Category Archives: Ballistics

Pejsa Formula for Midpoint as a Function of Zero Range

This post will cover Pejsa's formula for the trajectory midpoint as a function of the rifle's zero range. Shooters often have a preferred zero range, like 100 yards or 200 yards. This formula allows the shooter to determine his midpoint range directly from the zero range. The midpoint range can then be used to determine the maximum bullet height above the line of sight, which can be used to determine the maximum bullet placement error. Continue reading

 
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Pejsa Trajectory Midpoint Formula Given a Maximum Projectile Height

Pejsa defines the trajectory midpoint as the range at which the projectile height reaches its maximum (Figure 1). Pejsa's midpoint formula allows you to compute the midpoint given a specific maximum height (Hm). The derivation is straightforward and I will not provide much additional commentary beyond the mathematics itself. Continue reading

 
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Pejsa Bullet Height Versus Distance Formula For a Zeroed Rifle

In this post, I will review Pejsa's development of a formula for the height of a bullet relative to the shooter's line of sight, assuming that the rifle is adjusted to have zero drop at a known range (referred to as the rifle's "zeroed" range). Figure 1 illustrates the trajectory of a bullet fired from a rifle zeroed at a given range. Continue reading

 
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Pejsa's Projectile Drop Versus Distance Formula (Part 3 of 3)

In this post (part 3), I will work an example from Pejsa's "Modern Practical Ballistics 2nd ed." and show that the exact and approximate solutions to the drop differential equation give nearly the same answers. Continue reading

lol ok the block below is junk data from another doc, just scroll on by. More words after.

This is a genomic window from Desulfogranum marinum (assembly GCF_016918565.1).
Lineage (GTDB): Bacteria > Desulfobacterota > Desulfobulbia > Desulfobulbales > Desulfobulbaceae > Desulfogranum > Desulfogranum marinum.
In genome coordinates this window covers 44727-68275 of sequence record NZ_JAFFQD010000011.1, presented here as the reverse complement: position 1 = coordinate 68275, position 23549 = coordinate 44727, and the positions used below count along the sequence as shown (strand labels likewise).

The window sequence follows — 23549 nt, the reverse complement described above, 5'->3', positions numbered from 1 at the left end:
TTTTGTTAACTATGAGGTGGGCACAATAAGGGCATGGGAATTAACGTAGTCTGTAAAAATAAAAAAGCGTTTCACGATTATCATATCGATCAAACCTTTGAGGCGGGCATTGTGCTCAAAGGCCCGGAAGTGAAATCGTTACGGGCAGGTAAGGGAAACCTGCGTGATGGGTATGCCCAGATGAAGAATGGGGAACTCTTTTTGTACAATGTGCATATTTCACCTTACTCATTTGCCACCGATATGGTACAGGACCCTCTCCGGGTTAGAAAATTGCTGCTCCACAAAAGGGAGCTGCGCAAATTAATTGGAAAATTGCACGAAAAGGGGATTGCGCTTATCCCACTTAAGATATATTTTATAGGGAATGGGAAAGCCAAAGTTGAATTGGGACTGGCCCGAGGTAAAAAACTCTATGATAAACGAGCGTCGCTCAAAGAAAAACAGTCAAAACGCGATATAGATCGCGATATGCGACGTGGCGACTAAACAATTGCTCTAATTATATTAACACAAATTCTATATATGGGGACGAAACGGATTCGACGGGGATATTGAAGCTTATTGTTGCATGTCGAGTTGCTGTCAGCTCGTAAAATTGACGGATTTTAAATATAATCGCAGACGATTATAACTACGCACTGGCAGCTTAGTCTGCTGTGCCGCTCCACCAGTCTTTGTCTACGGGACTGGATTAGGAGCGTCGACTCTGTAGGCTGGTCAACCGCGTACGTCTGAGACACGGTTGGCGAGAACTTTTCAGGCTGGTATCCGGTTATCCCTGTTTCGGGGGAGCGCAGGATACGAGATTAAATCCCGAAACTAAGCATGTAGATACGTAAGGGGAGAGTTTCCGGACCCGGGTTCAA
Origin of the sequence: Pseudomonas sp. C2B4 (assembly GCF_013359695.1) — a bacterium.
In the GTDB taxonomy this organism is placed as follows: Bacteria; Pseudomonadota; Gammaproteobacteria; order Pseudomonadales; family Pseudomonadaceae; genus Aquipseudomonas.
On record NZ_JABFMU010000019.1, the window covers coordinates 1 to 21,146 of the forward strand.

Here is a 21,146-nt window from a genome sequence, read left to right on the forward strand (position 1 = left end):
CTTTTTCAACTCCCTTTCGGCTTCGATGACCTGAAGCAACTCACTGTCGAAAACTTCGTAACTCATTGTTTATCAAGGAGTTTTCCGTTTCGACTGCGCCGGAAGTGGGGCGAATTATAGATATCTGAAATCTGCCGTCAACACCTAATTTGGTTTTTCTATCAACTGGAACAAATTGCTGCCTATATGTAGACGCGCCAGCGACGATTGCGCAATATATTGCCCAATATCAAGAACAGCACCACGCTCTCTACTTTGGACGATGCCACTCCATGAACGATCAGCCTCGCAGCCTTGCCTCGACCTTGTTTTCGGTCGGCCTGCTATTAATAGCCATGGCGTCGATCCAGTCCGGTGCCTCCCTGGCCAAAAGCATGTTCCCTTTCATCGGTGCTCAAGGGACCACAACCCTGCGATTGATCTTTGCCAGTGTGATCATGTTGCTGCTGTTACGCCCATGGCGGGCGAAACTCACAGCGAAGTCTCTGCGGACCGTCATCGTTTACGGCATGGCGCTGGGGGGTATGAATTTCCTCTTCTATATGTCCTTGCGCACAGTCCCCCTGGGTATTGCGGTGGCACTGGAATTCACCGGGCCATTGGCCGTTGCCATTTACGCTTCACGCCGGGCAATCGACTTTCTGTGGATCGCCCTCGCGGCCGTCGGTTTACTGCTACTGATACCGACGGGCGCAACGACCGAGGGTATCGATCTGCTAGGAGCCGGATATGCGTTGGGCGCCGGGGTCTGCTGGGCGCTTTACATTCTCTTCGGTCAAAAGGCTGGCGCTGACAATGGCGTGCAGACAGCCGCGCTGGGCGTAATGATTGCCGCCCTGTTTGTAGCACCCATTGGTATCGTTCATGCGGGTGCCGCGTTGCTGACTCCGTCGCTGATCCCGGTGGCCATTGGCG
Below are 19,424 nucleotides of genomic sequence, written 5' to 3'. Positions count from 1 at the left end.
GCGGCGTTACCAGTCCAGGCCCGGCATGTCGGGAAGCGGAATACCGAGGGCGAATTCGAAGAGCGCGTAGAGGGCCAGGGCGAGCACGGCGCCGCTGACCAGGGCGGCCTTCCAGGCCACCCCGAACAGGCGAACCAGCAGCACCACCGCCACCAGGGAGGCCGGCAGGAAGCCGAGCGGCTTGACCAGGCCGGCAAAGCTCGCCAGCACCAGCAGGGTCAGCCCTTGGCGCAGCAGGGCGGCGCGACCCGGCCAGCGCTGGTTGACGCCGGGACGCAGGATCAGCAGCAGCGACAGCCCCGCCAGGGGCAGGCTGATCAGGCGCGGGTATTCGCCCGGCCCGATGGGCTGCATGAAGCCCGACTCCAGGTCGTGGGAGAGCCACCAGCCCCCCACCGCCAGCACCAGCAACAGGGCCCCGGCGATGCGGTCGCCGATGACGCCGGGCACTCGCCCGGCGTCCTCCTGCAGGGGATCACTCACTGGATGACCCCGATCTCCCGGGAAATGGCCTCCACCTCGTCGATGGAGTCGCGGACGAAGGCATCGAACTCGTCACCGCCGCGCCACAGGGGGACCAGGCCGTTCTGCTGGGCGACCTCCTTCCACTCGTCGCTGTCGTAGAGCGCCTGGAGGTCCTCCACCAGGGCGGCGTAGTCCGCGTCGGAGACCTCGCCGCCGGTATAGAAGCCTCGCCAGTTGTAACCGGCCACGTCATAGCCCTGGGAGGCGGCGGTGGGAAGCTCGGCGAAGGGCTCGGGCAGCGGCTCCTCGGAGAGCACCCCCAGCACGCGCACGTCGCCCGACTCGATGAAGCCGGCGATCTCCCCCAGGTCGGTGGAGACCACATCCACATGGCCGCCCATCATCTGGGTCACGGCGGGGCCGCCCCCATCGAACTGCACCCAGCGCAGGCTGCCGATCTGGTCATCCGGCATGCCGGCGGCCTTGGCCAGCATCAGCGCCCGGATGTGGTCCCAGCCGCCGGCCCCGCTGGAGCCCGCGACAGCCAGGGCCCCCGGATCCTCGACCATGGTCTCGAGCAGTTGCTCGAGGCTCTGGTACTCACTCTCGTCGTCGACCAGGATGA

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Pejsa's Projectile Drop Versus Distance Formula (Part 2 of 3)

In our previous post, we developed an expression for y' (=dy/dx, Newton's notation) expressed as differential equation in terms of x. We will now solve this equation through the use of an integrating factor. Having solved for y' in terms of x, we can integrate that expression to obtain y(x). Continue reading

 
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Pejsa's Projectile Drop Versus Distance Formula (Part 1 of 3)

I recently have had a number of readers ask me to continue my review of Pejsa's "Modern Practical Ballistics". The last major topic I have left to cover is his formula for the drop of a horizontally‑fired projectile as a function of distance. My plan is to derive the formula and present an example of its use. The derivation is not difficult, but it is a bit long and I will divide my presentation into a couple of posts. Continue reading

 
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Air Rifle Math

Introduction I received an email this weekend from a dad struggling to help his son with a project involving aerodynamic drag and BB gun. I did some quick calculations which I document here. I will try to look at pellets … Continue reading

 
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Ballistic Coefficient Rule of Thumb Example

Quote of the Day Wisdom and experience are built from bricks made from the mud of failure. — Mike Blue I am working on a ballistic simulator and I was looking for some test data. While hunting up some data, … Continue reading

 
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A Problem Solved in Excel and Mathcad

I use both Excel and Mathcad in my daily work. Most people would consider me very proficient in both. I frequently get asked, "Which tool is better?" Like all other interesting questions in Engineering, the answer is "it depends".

As an example, I decided to work a simple problem in both Excel and Mathcad. A number of the advantages and disadvantages of both tools can be seen in this example. The key problem with Excel is its cell-oriented approach. While the cell-oriented approach works for small problems, it has major issue with large problem Continue reading

 
Posted in Ballistics, History of Science and Technology, Military History, Naval History | 2 Comments

Fire Control Formulas from World War 1

Quote of the Day When fascism comes to America, it will be wrapped in the flag carrying the Cross. — Sinclair Lewis Introduction I am reading the book "Dreadnought Gunnery and the Battle of Jutland: The Question of Fire Control". … Continue reading

 
Posted in Ballistics, History of Science and Technology, Military History | 11 Comments